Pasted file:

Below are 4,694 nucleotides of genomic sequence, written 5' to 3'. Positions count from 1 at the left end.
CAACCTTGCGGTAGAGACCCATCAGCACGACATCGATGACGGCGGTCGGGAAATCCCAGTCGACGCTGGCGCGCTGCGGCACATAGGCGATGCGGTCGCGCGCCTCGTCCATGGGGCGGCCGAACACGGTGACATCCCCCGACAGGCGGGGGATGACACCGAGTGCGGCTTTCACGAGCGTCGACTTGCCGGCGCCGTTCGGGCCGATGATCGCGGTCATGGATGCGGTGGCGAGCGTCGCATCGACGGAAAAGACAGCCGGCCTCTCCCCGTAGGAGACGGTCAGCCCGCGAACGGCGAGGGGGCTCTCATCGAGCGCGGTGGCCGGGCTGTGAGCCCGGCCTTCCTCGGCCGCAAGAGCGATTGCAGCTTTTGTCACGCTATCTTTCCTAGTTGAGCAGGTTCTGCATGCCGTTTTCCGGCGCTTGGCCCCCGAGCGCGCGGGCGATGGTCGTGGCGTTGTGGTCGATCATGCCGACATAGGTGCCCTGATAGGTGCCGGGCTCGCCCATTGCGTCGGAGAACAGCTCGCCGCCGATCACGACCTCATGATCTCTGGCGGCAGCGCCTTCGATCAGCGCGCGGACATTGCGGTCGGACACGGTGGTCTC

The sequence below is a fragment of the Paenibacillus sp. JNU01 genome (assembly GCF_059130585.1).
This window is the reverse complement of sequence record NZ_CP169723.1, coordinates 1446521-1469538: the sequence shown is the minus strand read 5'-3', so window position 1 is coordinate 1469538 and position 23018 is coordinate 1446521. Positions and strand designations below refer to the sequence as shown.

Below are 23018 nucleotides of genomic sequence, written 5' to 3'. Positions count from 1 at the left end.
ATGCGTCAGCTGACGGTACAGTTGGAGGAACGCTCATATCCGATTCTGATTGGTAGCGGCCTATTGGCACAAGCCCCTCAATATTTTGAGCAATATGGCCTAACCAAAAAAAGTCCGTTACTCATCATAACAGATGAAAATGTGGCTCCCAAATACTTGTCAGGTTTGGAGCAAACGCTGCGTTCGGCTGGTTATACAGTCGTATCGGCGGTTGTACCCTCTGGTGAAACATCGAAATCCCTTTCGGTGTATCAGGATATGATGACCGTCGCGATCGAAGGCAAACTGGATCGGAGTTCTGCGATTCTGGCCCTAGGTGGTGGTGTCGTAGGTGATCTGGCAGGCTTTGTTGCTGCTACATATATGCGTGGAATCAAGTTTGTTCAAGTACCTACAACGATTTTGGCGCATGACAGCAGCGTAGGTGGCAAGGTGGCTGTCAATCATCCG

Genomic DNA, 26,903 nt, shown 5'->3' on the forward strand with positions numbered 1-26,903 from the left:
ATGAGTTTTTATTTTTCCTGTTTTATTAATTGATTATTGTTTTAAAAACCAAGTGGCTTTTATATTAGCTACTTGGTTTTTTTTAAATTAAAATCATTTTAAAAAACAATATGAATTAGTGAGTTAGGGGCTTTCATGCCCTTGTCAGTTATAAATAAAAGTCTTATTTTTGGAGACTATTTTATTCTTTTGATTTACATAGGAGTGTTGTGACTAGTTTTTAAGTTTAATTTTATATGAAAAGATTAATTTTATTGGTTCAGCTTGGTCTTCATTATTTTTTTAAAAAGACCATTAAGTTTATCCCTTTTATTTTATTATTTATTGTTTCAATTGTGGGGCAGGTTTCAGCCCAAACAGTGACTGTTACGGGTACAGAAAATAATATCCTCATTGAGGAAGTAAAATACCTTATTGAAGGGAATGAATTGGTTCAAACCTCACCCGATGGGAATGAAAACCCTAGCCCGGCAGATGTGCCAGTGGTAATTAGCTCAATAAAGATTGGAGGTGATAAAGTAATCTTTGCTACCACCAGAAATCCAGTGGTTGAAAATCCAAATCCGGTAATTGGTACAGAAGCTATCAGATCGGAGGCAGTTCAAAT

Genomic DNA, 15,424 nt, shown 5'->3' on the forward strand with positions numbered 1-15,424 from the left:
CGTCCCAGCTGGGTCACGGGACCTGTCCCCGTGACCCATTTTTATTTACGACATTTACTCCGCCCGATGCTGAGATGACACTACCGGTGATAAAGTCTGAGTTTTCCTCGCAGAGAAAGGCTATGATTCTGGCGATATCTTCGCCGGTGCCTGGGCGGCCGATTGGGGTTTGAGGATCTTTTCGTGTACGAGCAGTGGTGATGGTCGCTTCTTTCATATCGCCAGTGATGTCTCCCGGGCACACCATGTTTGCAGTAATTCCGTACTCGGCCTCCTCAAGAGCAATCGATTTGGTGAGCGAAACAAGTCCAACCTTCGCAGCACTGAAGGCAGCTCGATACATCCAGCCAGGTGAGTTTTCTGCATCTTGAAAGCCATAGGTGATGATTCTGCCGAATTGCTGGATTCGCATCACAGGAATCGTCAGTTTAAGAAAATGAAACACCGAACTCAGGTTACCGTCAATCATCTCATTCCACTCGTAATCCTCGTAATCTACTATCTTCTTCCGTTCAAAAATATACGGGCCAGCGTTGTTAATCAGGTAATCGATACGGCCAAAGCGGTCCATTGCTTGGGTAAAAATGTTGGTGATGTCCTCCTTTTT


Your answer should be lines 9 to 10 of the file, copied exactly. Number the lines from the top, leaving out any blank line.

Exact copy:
Genomic DNA, 15,424 nt, shown 5'->3' on the forward strand with positions numbered 1-15,424 from the left:
CGTCCCAGCTGGGTCACGGGACCTGTCCCCGTGACCCATTTTTATTTACGACATTTACTCCGCCCGATGCTGAGATGACACTACCGGTGATAAAGTCTGAGTTTTCCTCGCAGAGAAAGGCTATGATTCTGGCGATATCTTCGCCGGTGCCTGGGCGGCCGATTGGGGTTTGAGGATCTTTTCGTGTACGAGCAGTGGTGATGGTCGCTTCTTTCATATCGCCAGTGATGTCTCCCGGGCACACCATGTTTGCAGTAATTCCGTACTCGGCCTCCTCAAGAGCAATCGATTTGGTGAGCGAAACAAGTCCAACCTTCGCAGCACTGAAGGCAGCTCGATACATCCAGCCAGGTGAGTTTTCTGCATCTTGAAAGCCATAGGTGATGATTCTGCCGAATTGCTGGATTCGCATCACAGGAATCGTCAGTTTAAGAAAATGAAACACCGAACTCAGGTTACCGTCAATCATCTCATTCCACTCGTAATCCTCGTAATCTACTATCTTCTTCCGTTCAAAAATATACGGGCCAGCGTTGTTAATCAGGTAATCGATACGGCCAAAGCGGTCCATTGCTTGGGTAAAAATGTTGGTGATGTCCTCCTTTTT